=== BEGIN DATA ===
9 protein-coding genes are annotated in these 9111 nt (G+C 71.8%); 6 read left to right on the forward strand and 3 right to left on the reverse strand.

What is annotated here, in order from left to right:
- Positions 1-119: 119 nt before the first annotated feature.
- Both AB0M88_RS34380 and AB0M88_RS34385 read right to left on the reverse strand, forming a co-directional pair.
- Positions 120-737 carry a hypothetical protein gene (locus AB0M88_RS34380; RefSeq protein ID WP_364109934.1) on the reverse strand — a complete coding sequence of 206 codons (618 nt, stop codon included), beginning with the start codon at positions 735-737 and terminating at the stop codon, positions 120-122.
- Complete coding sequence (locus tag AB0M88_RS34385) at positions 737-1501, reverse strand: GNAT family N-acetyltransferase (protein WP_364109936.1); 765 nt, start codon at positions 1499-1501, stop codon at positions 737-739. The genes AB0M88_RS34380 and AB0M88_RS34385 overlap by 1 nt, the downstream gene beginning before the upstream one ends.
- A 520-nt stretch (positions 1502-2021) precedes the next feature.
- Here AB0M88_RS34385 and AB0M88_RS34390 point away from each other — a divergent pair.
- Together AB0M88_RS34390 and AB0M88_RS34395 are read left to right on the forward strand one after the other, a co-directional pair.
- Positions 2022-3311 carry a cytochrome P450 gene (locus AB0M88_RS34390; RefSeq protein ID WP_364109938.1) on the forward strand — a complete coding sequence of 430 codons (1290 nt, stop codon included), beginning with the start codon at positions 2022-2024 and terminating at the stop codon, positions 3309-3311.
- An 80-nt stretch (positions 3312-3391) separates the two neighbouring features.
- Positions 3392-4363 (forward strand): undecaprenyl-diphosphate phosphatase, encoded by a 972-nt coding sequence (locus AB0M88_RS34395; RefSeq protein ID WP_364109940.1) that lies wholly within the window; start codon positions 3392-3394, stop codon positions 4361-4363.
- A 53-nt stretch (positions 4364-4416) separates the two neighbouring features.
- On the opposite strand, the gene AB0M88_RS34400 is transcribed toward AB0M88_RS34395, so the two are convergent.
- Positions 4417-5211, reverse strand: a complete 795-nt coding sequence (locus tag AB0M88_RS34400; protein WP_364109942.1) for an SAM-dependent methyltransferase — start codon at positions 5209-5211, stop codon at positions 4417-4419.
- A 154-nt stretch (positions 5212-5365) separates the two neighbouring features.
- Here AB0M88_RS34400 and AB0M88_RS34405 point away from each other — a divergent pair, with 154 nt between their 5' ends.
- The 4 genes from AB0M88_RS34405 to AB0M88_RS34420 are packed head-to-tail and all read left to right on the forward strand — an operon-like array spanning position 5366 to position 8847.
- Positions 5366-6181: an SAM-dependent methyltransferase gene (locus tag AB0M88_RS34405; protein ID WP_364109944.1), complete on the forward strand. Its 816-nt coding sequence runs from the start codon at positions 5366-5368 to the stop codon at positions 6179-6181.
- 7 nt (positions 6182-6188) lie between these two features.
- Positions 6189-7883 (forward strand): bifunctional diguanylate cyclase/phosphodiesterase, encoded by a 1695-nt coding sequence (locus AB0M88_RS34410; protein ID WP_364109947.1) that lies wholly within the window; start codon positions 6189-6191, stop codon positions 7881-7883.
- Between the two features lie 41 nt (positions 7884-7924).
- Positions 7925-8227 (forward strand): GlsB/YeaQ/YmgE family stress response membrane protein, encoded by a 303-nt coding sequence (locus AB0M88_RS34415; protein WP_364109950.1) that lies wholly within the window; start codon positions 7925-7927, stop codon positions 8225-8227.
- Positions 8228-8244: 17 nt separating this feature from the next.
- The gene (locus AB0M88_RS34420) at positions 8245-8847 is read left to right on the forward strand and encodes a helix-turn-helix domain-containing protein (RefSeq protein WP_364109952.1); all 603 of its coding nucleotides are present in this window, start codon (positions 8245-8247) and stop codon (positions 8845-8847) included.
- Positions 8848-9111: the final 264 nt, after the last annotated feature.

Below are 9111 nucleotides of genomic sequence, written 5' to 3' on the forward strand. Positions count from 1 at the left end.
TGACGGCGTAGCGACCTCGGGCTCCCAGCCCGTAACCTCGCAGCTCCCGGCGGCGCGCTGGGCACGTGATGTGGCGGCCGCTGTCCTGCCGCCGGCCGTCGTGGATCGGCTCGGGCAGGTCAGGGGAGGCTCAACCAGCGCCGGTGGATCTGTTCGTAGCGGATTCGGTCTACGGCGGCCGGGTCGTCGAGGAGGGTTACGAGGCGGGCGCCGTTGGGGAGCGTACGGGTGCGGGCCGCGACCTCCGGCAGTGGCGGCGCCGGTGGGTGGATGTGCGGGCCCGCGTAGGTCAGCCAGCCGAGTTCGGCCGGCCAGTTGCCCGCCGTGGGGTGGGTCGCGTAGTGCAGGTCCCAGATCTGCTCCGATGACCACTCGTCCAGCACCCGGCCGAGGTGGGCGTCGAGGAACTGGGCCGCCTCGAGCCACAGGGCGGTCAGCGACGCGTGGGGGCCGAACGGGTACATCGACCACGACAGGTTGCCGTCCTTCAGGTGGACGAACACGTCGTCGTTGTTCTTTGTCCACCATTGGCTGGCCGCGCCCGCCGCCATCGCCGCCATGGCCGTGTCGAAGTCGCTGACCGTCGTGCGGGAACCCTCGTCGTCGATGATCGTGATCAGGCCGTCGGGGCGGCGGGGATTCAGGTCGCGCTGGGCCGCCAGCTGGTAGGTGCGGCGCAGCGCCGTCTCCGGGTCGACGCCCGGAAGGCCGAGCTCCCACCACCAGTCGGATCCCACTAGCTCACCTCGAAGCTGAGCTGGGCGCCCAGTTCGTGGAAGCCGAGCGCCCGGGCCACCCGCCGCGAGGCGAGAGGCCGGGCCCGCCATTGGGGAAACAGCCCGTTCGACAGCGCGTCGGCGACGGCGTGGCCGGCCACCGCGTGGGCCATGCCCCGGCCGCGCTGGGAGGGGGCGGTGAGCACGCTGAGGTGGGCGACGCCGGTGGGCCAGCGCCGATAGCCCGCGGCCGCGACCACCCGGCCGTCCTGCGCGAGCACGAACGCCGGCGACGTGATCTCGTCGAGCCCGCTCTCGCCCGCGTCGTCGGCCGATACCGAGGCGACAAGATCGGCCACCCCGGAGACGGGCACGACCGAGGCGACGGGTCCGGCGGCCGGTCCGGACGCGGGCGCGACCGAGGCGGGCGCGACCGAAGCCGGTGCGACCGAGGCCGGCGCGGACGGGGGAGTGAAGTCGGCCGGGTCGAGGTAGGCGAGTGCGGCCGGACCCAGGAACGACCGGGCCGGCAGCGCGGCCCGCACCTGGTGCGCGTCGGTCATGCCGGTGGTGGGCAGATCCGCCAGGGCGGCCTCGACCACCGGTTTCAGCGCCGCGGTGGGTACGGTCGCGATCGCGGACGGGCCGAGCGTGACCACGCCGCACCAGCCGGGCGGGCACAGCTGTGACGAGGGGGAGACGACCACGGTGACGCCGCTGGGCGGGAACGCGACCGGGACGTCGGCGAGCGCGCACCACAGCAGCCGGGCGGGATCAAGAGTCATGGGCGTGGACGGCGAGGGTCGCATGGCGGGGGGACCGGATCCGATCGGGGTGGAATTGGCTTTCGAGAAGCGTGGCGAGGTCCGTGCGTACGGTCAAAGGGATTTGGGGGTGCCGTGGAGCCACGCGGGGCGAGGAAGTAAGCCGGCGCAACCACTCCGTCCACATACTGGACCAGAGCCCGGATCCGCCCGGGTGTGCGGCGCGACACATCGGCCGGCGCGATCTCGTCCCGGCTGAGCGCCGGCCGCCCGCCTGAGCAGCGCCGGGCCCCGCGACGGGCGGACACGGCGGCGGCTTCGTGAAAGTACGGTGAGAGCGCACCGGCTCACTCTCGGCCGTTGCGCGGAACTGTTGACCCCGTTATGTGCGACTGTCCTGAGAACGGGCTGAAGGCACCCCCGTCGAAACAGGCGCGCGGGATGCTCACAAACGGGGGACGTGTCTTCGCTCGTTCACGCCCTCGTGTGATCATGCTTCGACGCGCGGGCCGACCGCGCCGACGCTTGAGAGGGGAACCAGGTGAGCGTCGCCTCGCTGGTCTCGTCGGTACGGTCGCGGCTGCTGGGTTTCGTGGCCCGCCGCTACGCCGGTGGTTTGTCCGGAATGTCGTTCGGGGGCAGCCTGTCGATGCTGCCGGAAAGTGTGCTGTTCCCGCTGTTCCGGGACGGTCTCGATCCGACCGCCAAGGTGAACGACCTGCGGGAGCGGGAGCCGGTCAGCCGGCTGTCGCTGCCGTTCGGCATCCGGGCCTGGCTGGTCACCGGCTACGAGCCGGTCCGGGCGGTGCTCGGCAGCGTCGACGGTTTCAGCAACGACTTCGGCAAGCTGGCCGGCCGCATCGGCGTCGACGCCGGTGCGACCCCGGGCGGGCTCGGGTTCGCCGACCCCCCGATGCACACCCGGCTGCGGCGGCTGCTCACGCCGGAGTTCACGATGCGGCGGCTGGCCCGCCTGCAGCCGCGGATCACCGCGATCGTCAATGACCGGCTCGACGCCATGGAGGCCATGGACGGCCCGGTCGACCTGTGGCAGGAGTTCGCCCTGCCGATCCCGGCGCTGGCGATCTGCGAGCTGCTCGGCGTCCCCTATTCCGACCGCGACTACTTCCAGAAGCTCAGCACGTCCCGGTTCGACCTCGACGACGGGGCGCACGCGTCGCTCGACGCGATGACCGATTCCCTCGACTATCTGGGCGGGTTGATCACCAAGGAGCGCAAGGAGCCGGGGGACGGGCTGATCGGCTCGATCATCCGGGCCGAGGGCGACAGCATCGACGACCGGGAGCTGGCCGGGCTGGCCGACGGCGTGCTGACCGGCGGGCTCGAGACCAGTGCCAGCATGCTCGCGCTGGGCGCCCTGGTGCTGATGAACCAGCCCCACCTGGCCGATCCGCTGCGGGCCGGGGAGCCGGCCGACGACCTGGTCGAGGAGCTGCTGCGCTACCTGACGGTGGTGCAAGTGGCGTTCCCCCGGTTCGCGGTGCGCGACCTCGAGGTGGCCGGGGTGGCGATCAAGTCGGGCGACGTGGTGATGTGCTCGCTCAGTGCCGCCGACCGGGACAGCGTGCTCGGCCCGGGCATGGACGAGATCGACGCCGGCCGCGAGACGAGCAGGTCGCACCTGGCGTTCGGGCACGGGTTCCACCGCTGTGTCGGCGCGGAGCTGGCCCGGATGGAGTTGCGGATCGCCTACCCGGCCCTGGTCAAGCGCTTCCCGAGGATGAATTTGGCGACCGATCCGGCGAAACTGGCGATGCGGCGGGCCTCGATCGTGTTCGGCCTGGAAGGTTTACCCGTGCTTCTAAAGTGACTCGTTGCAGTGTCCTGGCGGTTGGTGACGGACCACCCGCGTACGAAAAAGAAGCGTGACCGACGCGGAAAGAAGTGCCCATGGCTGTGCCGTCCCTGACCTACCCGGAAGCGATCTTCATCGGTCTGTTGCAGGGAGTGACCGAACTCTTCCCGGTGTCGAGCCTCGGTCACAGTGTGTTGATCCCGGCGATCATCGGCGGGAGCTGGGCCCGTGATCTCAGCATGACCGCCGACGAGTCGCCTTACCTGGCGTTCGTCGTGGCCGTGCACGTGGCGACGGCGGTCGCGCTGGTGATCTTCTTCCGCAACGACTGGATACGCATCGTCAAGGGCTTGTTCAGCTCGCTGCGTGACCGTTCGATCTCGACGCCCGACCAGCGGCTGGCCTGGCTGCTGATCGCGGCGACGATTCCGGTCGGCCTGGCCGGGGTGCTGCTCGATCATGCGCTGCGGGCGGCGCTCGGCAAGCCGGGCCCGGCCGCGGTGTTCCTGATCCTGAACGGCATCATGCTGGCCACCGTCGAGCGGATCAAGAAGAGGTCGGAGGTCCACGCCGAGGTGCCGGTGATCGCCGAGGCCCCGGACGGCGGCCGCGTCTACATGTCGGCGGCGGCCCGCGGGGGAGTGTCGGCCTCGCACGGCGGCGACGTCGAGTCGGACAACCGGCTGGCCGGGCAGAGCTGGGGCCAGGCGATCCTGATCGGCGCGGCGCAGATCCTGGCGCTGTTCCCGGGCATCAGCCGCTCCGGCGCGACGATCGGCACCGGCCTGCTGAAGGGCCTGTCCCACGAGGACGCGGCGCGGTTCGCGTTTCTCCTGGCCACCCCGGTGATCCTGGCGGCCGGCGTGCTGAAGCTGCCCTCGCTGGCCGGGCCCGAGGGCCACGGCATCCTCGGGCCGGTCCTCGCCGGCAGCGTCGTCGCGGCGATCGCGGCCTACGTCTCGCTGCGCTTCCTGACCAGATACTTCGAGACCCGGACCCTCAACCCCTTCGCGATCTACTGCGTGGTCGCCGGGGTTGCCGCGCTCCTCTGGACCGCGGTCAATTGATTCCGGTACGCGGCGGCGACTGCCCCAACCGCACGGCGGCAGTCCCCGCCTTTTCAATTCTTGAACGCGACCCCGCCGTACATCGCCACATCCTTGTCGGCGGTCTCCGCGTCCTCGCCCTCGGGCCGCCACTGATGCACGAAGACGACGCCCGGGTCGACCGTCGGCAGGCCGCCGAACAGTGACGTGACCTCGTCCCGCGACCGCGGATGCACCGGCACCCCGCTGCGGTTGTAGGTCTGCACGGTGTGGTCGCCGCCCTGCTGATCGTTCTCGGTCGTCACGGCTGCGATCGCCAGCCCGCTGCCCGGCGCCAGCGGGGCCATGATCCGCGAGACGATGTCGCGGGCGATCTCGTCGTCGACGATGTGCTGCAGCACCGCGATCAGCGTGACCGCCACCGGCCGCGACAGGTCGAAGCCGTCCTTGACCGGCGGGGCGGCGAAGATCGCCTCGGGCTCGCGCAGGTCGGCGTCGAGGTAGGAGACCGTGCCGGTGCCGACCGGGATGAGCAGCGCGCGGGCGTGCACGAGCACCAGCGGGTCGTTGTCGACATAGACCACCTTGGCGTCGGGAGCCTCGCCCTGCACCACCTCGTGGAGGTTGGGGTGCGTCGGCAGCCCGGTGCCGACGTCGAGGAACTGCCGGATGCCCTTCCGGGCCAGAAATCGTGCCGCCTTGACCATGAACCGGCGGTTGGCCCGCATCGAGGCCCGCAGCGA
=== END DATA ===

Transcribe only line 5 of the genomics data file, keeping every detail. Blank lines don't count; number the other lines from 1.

- Positions 120-737 carry a hypothetical protein gene (locus AB0M88_RS34380; RefSeq protein ID WP_364109934.1) on the reverse strand — a complete coding sequence of 206 codons (618 nt, stop codon included), beginning with the start codon at positions 735-737 and terminating at the stop codon, positions 120-122.